If we are provoked into war-against terrorism? Against whom?-in 2001, it will involve none of the massive and horrifically bloody military campaigns of World War II. It will more resemble a cold war of antagonism always on the edge of hot war, with similar costs: titanic sums of money spent on military security, civil liberties curbed, anxiety and paranoia displacing hope and confidence, the life of the mind constricted and contorted, and vast opportunities for human betterment deferred or lost.

World War I may have the most to teach us. In 1917, acting on the pretext that German submarine attacks had forced the United States into belligerency, President Woodrow Wilson gave up American peacemaking efforts and led this country into what he called"a war to end all wars," a war"to make the world safe for democracy." Privately Wilson had much darker thoughts about the costs of World War I. The night before he delivered his war message to the Congress, he told a newspaper editor,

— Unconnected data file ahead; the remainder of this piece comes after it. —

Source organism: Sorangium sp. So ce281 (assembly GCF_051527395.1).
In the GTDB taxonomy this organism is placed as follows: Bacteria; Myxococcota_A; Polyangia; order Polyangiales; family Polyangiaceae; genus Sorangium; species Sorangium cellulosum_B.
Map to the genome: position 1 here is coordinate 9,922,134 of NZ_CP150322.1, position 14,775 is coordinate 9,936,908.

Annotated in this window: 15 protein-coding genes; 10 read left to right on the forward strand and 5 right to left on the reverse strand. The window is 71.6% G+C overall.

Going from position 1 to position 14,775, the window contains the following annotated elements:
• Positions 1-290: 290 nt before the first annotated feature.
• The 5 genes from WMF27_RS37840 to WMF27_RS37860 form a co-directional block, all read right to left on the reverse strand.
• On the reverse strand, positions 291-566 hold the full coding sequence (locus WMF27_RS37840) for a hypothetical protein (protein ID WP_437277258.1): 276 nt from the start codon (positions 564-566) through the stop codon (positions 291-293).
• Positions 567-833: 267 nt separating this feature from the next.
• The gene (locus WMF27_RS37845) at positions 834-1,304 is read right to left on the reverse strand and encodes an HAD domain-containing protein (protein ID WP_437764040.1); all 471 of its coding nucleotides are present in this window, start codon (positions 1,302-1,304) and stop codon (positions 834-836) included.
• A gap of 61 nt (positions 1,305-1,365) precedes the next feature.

11Once lead this people into war, and they'll forget there ever was such a thing as tolerance. To fight you must be brutal and ruthless, and the spirit of ruthless brutality will enter into the very fibre of our national life, infecting Congress, the courts, the policeman on the beat, the man in the street....

Wilson proved prophetic. The country descended into a frenzy of assaults on internal"enemies" that killed the promising reform movements of the pre-war years. Two decades after this"war to end all wars," the world plunged into World War II.

The historical lessons are plain. It is imperative that we resist any rush to revenge for the atrocious attacks on the World Trade Center and the Pentagon. It is imperative that we give ourselves a decent opportunity to interpret the news that has blasted in upon us.

Meditating on the nationalist hatreds and tragic violence of World War I, William Butler Yeats wrote in a poem called"The Second Coming,"

The blood-dimmed tide is loosed, and everywhere
The ceremony of innocence is drowned;
The best lack all conviction, while the worst